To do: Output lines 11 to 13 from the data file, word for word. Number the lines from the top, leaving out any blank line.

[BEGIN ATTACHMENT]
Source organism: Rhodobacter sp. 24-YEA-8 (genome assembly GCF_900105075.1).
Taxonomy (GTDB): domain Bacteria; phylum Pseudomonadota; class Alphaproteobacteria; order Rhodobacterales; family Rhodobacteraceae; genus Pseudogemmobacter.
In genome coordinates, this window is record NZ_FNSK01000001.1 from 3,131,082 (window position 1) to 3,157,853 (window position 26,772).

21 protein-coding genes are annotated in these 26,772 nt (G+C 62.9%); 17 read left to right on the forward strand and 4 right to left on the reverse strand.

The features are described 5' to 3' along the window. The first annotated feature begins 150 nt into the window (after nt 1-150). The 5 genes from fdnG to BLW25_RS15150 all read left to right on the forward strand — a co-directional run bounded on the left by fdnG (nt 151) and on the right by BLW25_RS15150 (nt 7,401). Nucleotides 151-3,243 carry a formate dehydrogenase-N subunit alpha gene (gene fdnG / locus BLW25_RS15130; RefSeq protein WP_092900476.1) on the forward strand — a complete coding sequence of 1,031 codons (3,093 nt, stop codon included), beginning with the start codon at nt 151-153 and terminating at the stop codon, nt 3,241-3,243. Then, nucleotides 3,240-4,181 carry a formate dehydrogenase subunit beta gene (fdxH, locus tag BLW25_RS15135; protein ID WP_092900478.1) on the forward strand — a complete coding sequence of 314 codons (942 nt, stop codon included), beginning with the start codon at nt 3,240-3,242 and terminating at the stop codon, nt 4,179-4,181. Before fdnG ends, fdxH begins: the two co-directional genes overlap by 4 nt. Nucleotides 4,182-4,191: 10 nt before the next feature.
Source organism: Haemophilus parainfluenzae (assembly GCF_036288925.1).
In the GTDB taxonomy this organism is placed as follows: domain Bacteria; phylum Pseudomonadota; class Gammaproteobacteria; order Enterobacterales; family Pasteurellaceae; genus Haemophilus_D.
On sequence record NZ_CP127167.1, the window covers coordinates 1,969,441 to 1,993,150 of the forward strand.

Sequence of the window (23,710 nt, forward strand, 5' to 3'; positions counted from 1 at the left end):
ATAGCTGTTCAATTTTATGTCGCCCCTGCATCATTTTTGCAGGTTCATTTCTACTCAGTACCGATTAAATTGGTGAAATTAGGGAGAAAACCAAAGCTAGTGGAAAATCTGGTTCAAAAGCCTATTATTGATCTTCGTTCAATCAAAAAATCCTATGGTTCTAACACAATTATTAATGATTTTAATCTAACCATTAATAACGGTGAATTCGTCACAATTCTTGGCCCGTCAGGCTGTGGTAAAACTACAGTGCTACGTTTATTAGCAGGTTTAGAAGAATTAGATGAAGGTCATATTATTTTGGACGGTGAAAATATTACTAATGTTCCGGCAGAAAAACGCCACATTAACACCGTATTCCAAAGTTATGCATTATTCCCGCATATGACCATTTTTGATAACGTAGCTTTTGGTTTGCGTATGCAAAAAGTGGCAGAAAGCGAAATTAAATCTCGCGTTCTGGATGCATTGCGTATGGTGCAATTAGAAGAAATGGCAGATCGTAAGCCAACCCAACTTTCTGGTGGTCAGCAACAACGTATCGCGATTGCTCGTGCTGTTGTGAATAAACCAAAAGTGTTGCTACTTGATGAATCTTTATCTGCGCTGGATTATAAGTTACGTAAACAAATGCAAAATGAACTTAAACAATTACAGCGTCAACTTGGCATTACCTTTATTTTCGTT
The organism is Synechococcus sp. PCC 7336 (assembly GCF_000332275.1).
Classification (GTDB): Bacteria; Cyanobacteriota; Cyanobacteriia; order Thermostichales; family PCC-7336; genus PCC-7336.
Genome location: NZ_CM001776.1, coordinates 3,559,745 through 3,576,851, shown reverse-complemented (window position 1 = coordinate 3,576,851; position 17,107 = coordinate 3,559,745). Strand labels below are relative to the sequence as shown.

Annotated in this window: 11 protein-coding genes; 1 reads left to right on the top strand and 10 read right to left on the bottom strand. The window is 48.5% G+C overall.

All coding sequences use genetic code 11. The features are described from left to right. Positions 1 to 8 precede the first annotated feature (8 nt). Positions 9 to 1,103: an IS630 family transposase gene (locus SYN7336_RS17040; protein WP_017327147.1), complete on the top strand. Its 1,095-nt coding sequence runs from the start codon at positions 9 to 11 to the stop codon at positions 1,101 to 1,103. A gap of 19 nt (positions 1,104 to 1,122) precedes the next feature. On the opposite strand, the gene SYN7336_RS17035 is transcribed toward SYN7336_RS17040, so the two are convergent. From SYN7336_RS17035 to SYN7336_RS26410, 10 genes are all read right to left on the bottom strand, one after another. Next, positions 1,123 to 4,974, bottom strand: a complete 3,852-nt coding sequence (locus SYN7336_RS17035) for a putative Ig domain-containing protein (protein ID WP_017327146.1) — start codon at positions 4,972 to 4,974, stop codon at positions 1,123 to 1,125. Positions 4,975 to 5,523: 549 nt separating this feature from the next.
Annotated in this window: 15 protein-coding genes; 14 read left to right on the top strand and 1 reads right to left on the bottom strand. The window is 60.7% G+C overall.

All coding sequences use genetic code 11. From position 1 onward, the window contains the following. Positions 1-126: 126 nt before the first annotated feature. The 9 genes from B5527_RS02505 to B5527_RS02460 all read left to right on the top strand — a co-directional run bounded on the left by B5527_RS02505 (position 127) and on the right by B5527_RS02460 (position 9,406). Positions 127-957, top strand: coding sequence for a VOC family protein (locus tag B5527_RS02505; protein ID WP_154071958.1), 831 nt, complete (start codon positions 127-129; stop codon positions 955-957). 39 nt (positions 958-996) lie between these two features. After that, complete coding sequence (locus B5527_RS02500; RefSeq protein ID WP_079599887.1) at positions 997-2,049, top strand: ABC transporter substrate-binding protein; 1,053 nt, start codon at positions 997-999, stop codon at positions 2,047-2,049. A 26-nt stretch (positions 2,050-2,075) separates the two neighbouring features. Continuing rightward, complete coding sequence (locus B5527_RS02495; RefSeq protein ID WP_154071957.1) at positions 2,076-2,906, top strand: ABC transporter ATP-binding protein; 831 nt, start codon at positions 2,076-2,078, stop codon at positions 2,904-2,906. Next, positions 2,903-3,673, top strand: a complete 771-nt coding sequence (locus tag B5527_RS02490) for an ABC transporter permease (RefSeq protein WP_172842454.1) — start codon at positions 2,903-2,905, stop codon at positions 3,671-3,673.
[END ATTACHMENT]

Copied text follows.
The organism is Synechococcus sp. PCC 7336 (assembly GCF_000332275.1).
Classification (GTDB): Bacteria; Cyanobacteriota; Cyanobacteriia; order Thermostichales; family PCC-7336; genus PCC-7336.
Genome location: NZ_CM001776.1, coordinates 3,559,745 through 3,576,851, shown reverse-complemented (window position 1 = coordinate 3,576,851; position 17,107 = coordinate 3,559,745). Strand labels below are relative to the sequence as shown.